Obligatory Gift Idea Reminder Post

One week to Christmas. Remember the ease of giving readable gifts this season! (See visual below for two good examples)
They are great books, but don’t take my word for it. You can read 4 & 5-star verified-purchase reviews on Amazon: http://ift.tt/2nAqbm9 and on Goodreads: https://www.goodreads.com/book/show/36425571.
Ebooks. Paperbacks. Audios. Pick your format, there’s something for everyone. No, really.
(Sorry, no sweeping political intrigue sagas, no grimdark grit, no bloody horror. Just good, solid characters, thrills, and surprises.)

(Editing to add the review below because wow. As a lifelong X-Men fan, I’m torn. I feel I should somehow defend their iconic goodness but am too busy melting from the power of the complimentary comparison.)

 

Londinium Cover Reveal!

I’m really excited today because I get to help Debbie spread the word about  the brand-new awesome cover for the next book in her P.A.W.S. Saga, LONDINIUM. The cover was created by the hugely talented Rachel Bostwick who also made the cover for the new box set of books 1 to 3 that are now available on Amazon.

So here goes – drum roll please – LONDINIUM (The P.A.W.S. Saga 4), on presale now.

londinium

“The pea soup has spoken,” said Caradog. “You are destined for Londinium.”
“Londinium?” asked Miri.
“It was the ancient city from which London sprang. The P.A.W.S. Institute of Londinium is the oldest in the world. It started before the city of today existed and straddles the old and the new. Unfortunately, today it is run by a fool.”

Join Miri as she continues her journey through Umbrae and Londinium with the help of werecats, wild warlocks, an old dog, a duck, and a whole lot of pea soup.

The P.A.W.S. Saga continues with Londinium.

Need to catch up?

You can do that all in one place with a brand new box set of books 1 to 3. Now available on Amazon.

DON’T MISS OUT! Get yours today.

box set

The devil is in the details

storysculpting header 2 brushes and paints

I love world-building. I hate being bogged down in lengthy explanations. Those two ideas seem to contradict each other, but they don’t. Constructing a whole reality idea by idea doesn’t have to mean burying the reader in excess information. It’s successful if it’s real. It works if it works.

I’ve been thinking a lot about how that gets done lately, and here’s the stream-of-consciousness result.

I like a sausage-making metaphor: massive quantities of information has to be smooshed into a compact, spicy form that looks, feels, and tastes nothing like the disparate ugly ingredients of its origin. I also like a phrase stolen from role-playing. “When in doubt, roll and shout.”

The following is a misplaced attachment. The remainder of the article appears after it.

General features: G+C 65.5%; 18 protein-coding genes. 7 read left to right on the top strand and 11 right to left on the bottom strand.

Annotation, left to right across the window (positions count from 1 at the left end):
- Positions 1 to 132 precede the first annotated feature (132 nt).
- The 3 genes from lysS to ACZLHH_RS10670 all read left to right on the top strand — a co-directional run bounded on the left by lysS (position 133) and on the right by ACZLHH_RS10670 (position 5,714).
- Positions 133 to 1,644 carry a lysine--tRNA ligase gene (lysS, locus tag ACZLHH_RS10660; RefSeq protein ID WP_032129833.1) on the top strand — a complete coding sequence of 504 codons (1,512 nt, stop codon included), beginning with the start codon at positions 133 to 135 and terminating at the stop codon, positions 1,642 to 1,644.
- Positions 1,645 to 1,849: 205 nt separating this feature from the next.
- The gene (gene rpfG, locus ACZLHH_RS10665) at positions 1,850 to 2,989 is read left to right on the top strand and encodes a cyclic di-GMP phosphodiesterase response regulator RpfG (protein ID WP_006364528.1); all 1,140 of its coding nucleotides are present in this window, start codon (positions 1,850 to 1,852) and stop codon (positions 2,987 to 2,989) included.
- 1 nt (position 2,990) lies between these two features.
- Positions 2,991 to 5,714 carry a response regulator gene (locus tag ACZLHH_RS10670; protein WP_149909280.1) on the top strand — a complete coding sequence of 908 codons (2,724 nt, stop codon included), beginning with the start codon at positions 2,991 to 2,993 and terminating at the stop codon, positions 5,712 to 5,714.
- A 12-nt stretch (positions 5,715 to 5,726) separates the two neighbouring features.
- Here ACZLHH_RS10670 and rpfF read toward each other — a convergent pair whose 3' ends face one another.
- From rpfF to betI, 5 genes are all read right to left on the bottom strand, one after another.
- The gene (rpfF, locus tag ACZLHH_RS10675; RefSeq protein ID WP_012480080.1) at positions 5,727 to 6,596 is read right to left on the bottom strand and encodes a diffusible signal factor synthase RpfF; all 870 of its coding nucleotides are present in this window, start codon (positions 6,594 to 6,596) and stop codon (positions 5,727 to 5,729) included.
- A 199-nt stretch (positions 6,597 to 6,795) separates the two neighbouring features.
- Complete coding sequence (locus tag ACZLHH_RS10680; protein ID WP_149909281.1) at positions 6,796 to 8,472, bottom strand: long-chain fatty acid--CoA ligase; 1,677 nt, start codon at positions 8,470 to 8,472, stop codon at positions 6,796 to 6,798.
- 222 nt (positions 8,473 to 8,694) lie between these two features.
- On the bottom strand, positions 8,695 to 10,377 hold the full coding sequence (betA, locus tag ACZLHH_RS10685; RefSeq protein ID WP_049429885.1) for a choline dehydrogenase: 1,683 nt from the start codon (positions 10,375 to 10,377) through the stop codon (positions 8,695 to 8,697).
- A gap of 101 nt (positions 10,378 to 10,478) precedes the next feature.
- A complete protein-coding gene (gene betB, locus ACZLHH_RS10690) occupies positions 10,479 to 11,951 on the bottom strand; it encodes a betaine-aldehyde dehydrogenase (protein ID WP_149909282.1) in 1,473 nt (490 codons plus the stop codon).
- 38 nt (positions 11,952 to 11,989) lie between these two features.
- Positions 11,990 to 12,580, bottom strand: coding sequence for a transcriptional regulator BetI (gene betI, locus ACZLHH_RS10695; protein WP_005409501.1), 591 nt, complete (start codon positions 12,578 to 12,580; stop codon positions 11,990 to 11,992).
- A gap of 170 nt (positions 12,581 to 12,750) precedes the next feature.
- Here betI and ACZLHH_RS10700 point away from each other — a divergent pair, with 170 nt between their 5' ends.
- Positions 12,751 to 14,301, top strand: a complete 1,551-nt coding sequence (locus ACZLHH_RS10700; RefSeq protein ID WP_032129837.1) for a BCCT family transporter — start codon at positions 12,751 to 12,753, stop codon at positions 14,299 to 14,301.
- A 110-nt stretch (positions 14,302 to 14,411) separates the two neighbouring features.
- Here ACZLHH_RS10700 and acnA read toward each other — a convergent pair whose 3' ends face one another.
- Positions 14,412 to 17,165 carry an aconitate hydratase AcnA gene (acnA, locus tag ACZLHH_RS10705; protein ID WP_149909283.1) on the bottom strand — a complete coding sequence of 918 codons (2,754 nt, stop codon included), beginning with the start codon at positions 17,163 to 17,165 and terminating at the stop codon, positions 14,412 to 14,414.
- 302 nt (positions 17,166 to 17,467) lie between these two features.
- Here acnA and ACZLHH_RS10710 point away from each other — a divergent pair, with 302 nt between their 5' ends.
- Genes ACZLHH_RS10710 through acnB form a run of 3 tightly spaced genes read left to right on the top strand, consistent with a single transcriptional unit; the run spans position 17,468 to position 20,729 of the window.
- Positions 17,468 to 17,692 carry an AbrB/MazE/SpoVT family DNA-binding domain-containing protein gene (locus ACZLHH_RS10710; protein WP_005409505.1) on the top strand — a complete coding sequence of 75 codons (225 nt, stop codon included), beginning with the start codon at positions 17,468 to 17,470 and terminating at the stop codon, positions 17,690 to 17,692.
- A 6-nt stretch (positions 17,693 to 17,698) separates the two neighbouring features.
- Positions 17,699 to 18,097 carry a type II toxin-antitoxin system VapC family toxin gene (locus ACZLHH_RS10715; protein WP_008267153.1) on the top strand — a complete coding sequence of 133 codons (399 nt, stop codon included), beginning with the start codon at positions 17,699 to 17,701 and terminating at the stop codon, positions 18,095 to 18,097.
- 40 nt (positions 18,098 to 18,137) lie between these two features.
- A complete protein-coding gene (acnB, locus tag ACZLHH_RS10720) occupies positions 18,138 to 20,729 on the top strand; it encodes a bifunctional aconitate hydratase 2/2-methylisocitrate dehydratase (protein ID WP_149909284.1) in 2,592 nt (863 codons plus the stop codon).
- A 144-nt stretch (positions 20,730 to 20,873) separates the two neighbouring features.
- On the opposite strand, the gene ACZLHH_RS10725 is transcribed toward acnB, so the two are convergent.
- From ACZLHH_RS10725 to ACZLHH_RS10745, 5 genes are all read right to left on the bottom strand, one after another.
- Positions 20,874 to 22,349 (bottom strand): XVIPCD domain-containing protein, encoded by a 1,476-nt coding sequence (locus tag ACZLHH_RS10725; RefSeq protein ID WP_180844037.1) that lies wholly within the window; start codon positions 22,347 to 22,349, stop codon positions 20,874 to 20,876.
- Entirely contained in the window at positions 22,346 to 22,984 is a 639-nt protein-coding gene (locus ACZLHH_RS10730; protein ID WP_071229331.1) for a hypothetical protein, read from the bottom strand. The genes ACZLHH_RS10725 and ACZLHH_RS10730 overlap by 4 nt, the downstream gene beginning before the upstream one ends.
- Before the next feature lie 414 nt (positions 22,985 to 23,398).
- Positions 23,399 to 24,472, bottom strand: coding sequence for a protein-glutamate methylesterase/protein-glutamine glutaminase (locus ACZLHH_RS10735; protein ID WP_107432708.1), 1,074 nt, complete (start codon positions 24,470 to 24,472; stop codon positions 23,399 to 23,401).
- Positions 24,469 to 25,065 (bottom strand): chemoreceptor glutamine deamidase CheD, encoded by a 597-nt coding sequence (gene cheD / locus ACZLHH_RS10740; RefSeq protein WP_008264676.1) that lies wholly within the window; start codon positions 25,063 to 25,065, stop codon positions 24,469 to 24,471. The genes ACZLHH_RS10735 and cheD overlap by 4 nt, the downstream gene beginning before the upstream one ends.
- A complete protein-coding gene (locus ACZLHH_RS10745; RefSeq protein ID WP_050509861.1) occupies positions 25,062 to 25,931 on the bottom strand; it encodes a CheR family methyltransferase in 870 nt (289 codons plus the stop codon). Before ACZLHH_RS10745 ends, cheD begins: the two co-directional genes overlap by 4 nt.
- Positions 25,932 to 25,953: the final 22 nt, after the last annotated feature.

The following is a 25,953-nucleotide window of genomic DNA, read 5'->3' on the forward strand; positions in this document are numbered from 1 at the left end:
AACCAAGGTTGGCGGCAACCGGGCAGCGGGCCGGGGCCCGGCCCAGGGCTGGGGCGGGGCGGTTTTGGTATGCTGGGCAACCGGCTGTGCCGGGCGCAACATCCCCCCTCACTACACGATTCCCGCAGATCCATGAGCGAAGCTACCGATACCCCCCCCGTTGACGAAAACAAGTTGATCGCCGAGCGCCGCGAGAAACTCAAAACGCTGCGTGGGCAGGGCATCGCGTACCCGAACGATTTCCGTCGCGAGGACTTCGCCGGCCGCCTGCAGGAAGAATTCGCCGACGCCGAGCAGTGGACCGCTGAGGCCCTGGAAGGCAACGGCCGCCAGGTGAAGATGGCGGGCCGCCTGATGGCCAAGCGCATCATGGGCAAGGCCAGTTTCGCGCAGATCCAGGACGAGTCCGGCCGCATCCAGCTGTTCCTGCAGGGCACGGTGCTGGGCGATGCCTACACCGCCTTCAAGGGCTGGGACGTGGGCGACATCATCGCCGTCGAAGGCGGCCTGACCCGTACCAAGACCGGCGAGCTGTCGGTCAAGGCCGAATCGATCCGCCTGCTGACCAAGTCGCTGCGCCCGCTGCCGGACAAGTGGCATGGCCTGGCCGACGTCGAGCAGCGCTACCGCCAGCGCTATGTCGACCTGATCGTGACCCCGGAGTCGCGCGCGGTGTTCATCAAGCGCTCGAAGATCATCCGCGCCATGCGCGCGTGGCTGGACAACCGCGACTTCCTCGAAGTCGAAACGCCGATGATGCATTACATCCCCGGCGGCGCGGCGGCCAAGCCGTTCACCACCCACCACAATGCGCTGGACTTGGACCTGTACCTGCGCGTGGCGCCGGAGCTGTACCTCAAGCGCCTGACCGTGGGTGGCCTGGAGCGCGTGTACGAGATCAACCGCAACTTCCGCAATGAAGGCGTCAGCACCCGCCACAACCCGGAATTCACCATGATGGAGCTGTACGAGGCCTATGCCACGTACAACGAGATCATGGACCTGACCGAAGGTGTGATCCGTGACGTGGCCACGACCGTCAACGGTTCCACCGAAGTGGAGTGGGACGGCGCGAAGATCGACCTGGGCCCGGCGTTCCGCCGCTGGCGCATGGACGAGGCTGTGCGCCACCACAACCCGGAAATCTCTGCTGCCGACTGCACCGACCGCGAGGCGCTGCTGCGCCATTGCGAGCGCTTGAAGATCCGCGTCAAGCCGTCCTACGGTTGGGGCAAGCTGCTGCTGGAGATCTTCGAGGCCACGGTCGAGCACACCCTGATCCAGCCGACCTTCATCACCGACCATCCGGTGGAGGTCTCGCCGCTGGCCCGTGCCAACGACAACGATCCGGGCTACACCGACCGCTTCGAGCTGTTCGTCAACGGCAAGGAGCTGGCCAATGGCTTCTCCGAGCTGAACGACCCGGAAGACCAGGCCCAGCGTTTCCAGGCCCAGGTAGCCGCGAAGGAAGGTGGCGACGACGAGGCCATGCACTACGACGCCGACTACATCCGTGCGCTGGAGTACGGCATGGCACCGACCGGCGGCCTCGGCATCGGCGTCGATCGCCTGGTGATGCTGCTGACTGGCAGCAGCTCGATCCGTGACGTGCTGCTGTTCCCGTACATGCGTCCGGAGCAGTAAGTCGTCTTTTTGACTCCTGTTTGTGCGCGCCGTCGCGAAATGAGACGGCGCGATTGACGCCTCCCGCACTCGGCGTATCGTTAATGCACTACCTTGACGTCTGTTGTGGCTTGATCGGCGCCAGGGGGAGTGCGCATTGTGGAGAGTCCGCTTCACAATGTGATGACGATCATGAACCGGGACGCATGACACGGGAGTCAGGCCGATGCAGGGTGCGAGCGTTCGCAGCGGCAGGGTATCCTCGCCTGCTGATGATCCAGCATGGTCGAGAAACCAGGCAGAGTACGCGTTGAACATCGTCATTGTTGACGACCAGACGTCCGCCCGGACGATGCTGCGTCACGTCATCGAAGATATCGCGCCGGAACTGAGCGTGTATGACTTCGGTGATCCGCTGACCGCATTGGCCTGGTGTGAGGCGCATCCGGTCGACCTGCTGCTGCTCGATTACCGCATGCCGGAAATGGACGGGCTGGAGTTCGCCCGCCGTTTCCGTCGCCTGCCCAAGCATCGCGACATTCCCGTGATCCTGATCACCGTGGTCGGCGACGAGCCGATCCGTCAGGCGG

Research is critically important, but it isn’t narrative-friendly.  If I haven’t considered all the implications of every idea that I dream up, then I will write something idiotic or miss obvious contradictions. But if I don’t provide all that background I made up when I write about things that don’t exist, then the reader will drown in unfamiliar vocabulary and concepts.

It’s a tricky balance. Part of the problem is the difference between real life and narrative life.

None of us notice everything about everything in our daily lives. We take reality for granted. Most of us don’t ponder the intricacies of electrical power generation and distribution when we turn on a lamp. We don’t discuss historical origins and socio-political underpinnings of every news event. In conversation we don’t provide definitions to each other for nouns we use every day.

But stories are condensed life. Dialogue is more than conversation. Writers can make every interaction and description a springboard for adding information to the mix. But does can mean should? (NO)  How much of the sausage-making needs to be shown?

When I come up with some clever new idea, the first thing I must decide is, does it work? Do all the imaginary events, objects, people, histories, actions, and places I want to include in my world make sense together?  Then I have to decide does that idea need to be in this story? The last tricky hurdle: when I describe these ideas, do my descriptions feel plausible?  That isn’t the same as the descriptions being precise.  Far from it. 

There’s an art to achieving realism.  What’s the right amount of information to make a world feel real without boring the reader to tears?  Alas, the answer is it depends. There’s a spectrum of tolerance for raw information. Pleasing every reader is impossible. I wish there was a formula or even a rule of thumb, or an easy middle road, but there isn’t.

There are tricks & tropes to ease data delivery into a story: the newbie; the research montage; the fish out of water, the amazing discovery–there’s a whole kit of craft tools. (A new one I’ve learned: slotting critical facts around cliffhanger action.) But those still only cover the how, not the which or the  how much.

Texts thick with numbers, vocabulary, and dates leave me cold, so they aren’t what I write. I use the technique I like best as a reader: immersion. I describe my worlds the way someone living in them would experience them. Then I add the minimal explanatory material to that framework.

Enough and only enough: that’s my descriptive mantra.  Brevity entices the reader’s imagination and sets it roaming free.  If I’ve done the does it work part of my world-build properly I don’t need to show much at all. My readers don’t nee a treatise on economics with every passing place name reference.  I can even leave details vague in my own mind until I need to write about that place.

A last phrase I keep in mind when dealing with world backgrounds is one attributed to several classic showmen, “Always leave them wanting more.”  If I build my world in broad strokes and use sharp wordcraft on the little I let into my story, readers will know there is more and come back for seconds.

If the devil is in the details, then get thee behind me, details.